A guilty ruling against a U.S. man convicted in the 1987 murders of a young Saanich couple has been reversed due to juror bias by a court of appeal.
William Earl Talbott II, a Seattle-area man, was found guilty in the double homicide of Tanya Van Cuylenborg and her boyfriend Jay Cook in June 2019.
The couple was last seen alive when they set out for a road trip to Seattle in November 1987.
About a week later, Van Cuylenborg’s body was found naked from the waist down and authorities said she was shot in the back of the head.
Cook’s body was discovered two days later and authorities said he was beaten with rocks and determined twine used to strangle him came from the back of the couple’s van.
Their brutal killings remained a cold case for decades until investigators, through the use of genetic genealogy, were able to identify Talbott as the person who left his DNA on the clothing of one of the victims.
But on Monday, Talbott’s conviction was overturned in the Washington State Court of Appeals not because of problems with the forensic genealogy, but because a judge found a juror was “improperly allowed” onto the jury after expressing bias in her comments during voir dire.
In a 13-page document, a judge found that the juror indicated she might have difficulty with the topics and evidence of the trial due to past traumatic experiences and as a new mother, and that she was unsure if she could be fair.
While Talbott moved to have the juror dismissed, that was denied and the juror was seated, and deliberated on the trial.
In a transcript from the voir dire, the juror states: “It’s just, like I said, I’m an emotional person as it is, and I try to be very, very logical and methodical in decisions I make in my life and, you know, trying to see both sides of everything. But like I said, if it’s a case involving violence and women, it’s just something that I’ve already experienced in my life, and I fear that I will always inherently have as a mother.”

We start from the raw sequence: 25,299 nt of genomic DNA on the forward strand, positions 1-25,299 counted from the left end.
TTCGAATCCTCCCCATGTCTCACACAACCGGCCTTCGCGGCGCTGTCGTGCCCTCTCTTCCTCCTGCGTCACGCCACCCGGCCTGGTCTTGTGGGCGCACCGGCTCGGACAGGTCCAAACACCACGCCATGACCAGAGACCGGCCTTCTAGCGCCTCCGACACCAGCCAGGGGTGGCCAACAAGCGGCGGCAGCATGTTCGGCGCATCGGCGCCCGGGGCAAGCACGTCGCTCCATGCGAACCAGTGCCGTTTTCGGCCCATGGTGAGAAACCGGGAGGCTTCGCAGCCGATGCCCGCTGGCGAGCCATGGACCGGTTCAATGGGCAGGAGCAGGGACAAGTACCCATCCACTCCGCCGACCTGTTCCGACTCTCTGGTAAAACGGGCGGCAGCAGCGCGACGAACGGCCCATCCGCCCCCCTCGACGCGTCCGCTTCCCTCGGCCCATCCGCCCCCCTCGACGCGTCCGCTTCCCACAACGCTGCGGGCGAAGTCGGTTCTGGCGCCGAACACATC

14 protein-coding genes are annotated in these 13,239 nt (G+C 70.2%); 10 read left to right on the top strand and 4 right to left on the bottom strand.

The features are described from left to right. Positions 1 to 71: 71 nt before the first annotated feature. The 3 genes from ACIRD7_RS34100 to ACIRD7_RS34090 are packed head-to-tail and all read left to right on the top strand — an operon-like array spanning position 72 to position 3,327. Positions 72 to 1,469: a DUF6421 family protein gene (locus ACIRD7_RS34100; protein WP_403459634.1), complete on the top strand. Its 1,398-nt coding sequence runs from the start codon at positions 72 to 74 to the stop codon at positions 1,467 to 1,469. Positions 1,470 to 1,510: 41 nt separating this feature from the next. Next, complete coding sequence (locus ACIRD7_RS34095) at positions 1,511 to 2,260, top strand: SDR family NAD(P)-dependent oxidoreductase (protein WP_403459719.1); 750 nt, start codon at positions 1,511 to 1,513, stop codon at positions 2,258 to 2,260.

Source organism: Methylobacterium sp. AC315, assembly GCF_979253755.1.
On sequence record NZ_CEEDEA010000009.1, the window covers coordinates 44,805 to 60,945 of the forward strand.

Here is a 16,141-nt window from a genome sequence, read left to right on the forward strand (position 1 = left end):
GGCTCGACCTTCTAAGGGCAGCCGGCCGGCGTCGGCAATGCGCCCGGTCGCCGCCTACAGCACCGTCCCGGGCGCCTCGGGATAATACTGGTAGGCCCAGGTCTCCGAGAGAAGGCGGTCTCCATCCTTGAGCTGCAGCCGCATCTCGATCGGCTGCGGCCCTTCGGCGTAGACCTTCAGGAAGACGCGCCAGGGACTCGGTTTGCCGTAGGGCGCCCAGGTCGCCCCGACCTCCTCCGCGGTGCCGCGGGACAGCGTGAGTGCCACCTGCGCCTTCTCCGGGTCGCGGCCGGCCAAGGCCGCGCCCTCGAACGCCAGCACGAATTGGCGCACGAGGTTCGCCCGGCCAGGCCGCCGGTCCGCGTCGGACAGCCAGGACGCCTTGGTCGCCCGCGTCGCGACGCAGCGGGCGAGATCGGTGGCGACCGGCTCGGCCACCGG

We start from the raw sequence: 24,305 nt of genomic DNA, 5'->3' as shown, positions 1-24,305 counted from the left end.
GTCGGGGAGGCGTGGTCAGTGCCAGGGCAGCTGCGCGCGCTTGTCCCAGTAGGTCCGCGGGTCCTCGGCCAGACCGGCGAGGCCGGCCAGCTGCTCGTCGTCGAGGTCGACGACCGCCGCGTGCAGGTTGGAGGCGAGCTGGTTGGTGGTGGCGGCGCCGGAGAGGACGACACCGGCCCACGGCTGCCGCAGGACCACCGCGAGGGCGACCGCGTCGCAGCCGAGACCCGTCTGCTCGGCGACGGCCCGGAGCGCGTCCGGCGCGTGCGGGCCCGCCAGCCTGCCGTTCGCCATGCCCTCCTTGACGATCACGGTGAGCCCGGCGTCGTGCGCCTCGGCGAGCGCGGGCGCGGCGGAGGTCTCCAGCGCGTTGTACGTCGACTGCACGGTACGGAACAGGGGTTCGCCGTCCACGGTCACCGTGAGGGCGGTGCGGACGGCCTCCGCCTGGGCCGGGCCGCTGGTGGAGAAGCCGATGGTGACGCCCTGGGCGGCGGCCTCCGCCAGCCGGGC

Judge Cecily Hazelrigg stated in her ruling that the appeals court could not find the juror was “sufficientily rehabilitated” from repeated expressions of bias to ensure Talbott received a fair and impartial jury.
Snohomish County Prosecuting Attorney Adam Cornell told CHEK News Monday that prosecutors’ next steps will be to determine whether they want to seek a review of the appeals court’s decision at the Washington State Supreme Court level.
If the Supreme Court of Washington State decides to hear the case, it could either reverse the appeal court’s decision, or affirm it.
If prosecutors decline to seek a review, a new trial could happen as early as spring 2022, Cornell said. If the decision is upheld by the Supreme Court, it could take a year or more before the case is finally re-tried.
Cornell expressed sympathy for the families of Cook and Van Cuylenborg, saying he couldn’t imagine how devastating Monday’s decision would have been for them.
“The finality of that conviction was something that I’m sure was very meaningful to the families, although it will never bring their loved ones back,” he said. “I’m sure the families are gutted. We’re going to be thoughtful in our decision as to whether to seek review. If we do seek review, we are going to defend the conviction vigorously and with all the reouces that we have as an office.”
The prosecutor’s office has until Jan. 5 to decide whether it will seek a review of the appeal court’s decision.